Popular stories have influenced world leaders, sometimes for the better
Robert Brent Toplin has taught at the University of North Carolina, Wilmington and Denison University. After retiring from full-time teaching, he taught classes at the University of Virginia. He has published several books on history. Contact: [email protected]
Sometimes presidents are influenced by the history books. Bill Clinton consulted Ghosts of the Balkans: A Journey Through History by Robert Kaplan when it came to conflicts in southeastern Europe. In 2008, Barack Obama consulted the cabinet of Jonathan Alter The Defining Moment: FDR’s Hundred Days and the triumph of hope for ideas on launching a strong presidency. Joe Biden liked America’s Soul: The Battle for Our Best Angels so much so that it made its author, Jon Meacham, a key adviser. No historian, however, has had a more significant impact on the thoughts and actions of an American president than Barbara Tuchman. President John F. Kennedy learned important lessons from one of his books as he sought a peaceful resolution to the Cuban Missile Crisis.
Who was this woman whose writings on history may have influenced the course of history in a significative way ?
Barbara Tuchman became one of the most widely read historians of the 1960s and 1970s. Her parents were prominent financiers, civil servants and philanthropists. Tuchman was related to Henry Morgenthau, Sr., Woodrow Wilson’s ambassador to the Ottoman Empire and Henry Morgenthau, Jr., Franklin D. Roosevelt’s Secretary of the Treasury. Barbara Tuchman traveled and lived in Europe and Asia during her formative years. She published a book on British policy towards Spain in 1938, but parental responsibilities prevented her from writing book-length historical interpretations until 1956, when she published bible and sword. Several bestsellers followed.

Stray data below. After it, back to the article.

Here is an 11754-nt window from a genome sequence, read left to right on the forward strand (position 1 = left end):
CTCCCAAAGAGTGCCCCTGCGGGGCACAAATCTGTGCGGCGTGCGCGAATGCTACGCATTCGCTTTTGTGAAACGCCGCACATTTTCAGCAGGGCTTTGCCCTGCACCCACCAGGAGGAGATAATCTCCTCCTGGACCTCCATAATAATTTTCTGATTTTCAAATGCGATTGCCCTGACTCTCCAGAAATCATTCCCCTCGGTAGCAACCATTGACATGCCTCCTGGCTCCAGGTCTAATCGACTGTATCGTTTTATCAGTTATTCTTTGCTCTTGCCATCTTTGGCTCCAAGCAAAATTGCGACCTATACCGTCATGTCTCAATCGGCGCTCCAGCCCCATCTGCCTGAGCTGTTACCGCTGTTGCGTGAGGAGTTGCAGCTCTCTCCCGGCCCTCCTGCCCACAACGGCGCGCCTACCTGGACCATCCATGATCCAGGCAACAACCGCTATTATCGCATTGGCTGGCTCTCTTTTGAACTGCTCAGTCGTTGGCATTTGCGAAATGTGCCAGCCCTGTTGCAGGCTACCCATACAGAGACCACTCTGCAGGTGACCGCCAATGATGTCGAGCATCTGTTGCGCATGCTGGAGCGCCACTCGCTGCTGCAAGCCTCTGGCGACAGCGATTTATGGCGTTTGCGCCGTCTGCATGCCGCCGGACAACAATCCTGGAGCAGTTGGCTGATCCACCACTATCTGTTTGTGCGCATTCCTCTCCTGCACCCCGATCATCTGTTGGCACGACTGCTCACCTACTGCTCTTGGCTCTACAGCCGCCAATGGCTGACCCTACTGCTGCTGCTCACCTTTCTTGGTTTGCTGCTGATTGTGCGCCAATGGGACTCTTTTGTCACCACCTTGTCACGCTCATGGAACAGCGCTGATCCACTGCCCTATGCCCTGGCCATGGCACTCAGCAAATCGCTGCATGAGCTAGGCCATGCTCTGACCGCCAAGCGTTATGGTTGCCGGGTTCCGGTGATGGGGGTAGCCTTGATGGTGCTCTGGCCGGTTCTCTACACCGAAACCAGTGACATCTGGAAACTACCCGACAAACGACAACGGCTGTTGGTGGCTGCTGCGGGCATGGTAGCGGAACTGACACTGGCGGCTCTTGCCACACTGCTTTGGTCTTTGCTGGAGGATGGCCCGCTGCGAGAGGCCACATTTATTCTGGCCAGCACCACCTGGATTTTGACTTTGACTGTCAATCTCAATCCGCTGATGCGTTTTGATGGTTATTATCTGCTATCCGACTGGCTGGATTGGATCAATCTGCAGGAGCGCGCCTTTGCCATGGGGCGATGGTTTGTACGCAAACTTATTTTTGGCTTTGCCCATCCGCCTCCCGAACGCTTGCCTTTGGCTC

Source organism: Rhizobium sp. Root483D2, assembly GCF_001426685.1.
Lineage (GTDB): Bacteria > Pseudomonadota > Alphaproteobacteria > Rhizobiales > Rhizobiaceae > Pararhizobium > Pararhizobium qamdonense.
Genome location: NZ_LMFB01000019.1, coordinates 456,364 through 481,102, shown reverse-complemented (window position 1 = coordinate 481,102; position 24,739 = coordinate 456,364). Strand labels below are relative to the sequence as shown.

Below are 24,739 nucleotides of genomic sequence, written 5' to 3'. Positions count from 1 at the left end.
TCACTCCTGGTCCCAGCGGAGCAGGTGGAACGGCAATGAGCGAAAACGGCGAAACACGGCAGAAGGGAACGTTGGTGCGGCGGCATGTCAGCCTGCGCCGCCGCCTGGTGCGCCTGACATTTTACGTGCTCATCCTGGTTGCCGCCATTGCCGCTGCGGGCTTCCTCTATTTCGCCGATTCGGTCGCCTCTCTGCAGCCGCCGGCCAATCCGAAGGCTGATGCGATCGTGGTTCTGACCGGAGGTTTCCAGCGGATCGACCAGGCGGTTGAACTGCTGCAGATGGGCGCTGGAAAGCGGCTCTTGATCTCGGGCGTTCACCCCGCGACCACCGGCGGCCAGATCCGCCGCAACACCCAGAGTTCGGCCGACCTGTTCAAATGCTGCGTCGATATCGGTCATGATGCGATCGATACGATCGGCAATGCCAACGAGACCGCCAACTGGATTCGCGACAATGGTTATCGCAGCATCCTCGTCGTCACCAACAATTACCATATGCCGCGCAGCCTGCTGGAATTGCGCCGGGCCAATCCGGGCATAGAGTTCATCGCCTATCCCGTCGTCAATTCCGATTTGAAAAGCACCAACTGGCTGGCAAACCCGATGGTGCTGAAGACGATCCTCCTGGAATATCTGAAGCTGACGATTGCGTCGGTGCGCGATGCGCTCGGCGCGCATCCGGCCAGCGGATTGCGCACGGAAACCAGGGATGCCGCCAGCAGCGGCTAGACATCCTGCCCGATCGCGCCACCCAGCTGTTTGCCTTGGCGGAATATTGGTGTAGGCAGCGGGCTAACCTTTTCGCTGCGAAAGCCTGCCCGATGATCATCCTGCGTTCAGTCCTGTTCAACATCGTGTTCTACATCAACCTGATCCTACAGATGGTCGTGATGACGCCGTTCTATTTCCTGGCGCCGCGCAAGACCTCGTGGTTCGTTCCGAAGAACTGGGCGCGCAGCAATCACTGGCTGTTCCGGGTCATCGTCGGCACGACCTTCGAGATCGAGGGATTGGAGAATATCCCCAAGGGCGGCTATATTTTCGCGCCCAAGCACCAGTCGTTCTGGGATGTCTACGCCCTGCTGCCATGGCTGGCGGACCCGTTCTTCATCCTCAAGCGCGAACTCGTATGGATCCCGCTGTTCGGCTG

Some academic historians have criticized Tuchman’s “popular” stories for their amateurishness and superficiality. She defended her approach, pointing out that many researchers fail to tell a good story. Tuchman asserted “you must be disengage and you have to be interesting” when writing for the public. A historian must always ask himself: “Will the reader turn the page?”
In one of his most influential books, The March of Madness: From Troy to Vietnam (1984), Barbara Tuchman has delivered strongly opinionated judgments about the foolish decisions of powerful figures in history. She observed, for example, that the aggressive actions of Renaissance popes brought about the Protestant Reformation and that King George III’s inept handling of settler protests brought about the American Revolution. The longest chapter of his book deals with the “madness” of the American military intervention in Vietnam.
Tuchman often referred to the “wooden head” of leaders – their tendency to make decisions guided by preconceived notions. Many leaders she studied ignored or rejected recommendations to consider different courses of action. Tuchman did not view historical outcomes as inevitable. She believed that many situations could have turned out differently — and for the better — if leaders seriously considered their options and considered the long-term consequences of their decisions.
This idea was a main theme in The guns of august, published in 1962, which made a deep impression on President John F. Kennedy. Tuchman’s book dealt with the first month of World War I, when European nations plunged into war. The fighting did not end quickly, as national leaders expected. The conflict severely damaged European civilization and wreaked havoc on other regions. Twenty million people died. There were also long-term implications. During the war, a communist revolution succeeded in Russia. Later, the Nazis became dominant in Germany. World War II and a long Cold War ensued. Many problems of the 20th century could be traced to the misjudgments of the rulers in August 1914.